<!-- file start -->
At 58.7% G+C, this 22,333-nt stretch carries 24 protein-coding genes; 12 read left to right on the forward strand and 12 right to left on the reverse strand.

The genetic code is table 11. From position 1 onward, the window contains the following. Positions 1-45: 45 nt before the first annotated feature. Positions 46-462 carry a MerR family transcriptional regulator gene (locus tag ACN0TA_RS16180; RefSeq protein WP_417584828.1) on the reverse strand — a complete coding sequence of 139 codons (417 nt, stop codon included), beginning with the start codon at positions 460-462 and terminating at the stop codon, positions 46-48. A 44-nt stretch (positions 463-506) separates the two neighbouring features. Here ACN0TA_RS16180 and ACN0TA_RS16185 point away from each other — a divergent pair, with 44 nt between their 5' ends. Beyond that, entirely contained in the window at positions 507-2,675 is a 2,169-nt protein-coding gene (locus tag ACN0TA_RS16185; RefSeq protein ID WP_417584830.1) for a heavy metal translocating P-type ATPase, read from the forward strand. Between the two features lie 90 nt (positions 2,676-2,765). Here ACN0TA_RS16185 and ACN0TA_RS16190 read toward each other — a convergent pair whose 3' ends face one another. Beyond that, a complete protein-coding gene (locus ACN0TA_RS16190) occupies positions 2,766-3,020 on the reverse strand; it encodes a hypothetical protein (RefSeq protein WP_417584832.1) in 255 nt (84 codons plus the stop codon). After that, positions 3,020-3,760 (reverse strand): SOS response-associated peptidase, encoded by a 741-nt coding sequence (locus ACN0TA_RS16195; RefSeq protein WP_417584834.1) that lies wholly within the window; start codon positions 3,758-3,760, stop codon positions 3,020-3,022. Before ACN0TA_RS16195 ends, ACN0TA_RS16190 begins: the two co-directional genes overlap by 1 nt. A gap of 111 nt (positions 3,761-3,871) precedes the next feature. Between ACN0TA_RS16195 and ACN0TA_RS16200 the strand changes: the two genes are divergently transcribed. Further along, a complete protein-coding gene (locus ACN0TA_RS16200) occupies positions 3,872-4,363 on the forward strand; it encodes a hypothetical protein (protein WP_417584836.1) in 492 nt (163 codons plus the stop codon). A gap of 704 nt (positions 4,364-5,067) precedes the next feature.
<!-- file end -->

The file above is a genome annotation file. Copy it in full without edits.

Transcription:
At 58.7% G+C, this 22,333-nt stretch carries 24 protein-coding genes; 12 read left to right on the forward strand and 12 right to left on the reverse strand.

The genetic code is table 11. From position 1 onward, the window contains the following. Positions 1-45: 45 nt before the first annotated feature. Positions 46-462 carry a MerR family transcriptional regulator gene (locus tag ACN0TA_RS16180; RefSeq protein WP_417584828.1) on the reverse strand — a complete coding sequence of 139 codons (417 nt, stop codon included), beginning with the start codon at positions 460-462 and terminating at the stop codon, positions 46-48. A 44-nt stretch (positions 463-506) separates the two neighbouring features. Here ACN0TA_RS16180 and ACN0TA_RS16185 point away from each other — a divergent pair, with 44 nt between their 5' ends. Beyond that, entirely contained in the window at positions 507-2,675 is a 2,169-nt protein-coding gene (locus tag ACN0TA_RS16185; RefSeq protein ID WP_417584830.1) for a heavy metal translocating P-type ATPase, read from the forward strand. Between the two features lie 90 nt (positions 2,676-2,765). Here ACN0TA_RS16185 and ACN0TA_RS16190 read toward each other — a convergent pair whose 3' ends face one another. Beyond that, a complete protein-coding gene (locus ACN0TA_RS16190) occupies positions 2,766-3,020 on the reverse strand; it encodes a hypothetical protein (RefSeq protein WP_417584832.1) in 255 nt (84 codons plus the stop codon). After that, positions 3,020-3,760 (reverse strand): SOS response-associated peptidase, encoded by a 741-nt coding sequence (locus ACN0TA_RS16195; RefSeq protein WP_417584834.1) that lies wholly within the window; start codon positions 3,758-3,760, stop codon positions 3,020-3,022. Before ACN0TA_RS16195 ends, ACN0TA_RS16190 begins: the two co-directional genes overlap by 1 nt. A gap of 111 nt (positions 3,761-3,871) precedes the next feature. Between ACN0TA_RS16195 and ACN0TA_RS16200 the strand changes: the two genes are divergently transcribed. Further along, a complete protein-coding gene (locus ACN0TA_RS16200) occupies positions 3,872-4,363 on the forward strand; it encodes a hypothetical protein (protein WP_417584836.1) in 492 nt (163 codons plus the stop codon). A gap of 704 nt (positions 4,364-5,067) precedes the next feature.